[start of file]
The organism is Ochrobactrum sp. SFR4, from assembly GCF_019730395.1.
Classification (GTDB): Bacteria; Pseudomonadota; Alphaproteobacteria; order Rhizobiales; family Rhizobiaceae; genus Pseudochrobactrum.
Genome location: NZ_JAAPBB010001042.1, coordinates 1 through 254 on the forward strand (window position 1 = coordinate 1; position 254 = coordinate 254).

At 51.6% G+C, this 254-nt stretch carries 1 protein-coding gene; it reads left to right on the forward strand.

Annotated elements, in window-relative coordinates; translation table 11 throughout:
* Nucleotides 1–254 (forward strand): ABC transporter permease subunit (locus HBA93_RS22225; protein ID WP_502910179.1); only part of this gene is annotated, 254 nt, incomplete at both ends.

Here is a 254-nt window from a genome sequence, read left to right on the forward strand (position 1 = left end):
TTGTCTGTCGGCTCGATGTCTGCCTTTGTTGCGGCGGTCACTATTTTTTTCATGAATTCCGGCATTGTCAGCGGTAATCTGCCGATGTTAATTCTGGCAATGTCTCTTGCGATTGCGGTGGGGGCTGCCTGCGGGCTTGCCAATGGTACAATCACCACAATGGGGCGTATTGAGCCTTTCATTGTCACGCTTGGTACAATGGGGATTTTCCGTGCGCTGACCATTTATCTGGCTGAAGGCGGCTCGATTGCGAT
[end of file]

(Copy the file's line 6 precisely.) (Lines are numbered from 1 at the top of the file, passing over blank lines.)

* Nucleotides 1–254 (forward strand): ABC transporter permease subunit (locus HBA93_RS22225; protein ID WP_502910179.1); only part of this gene is annotated, 254 nt, incomplete at both ends.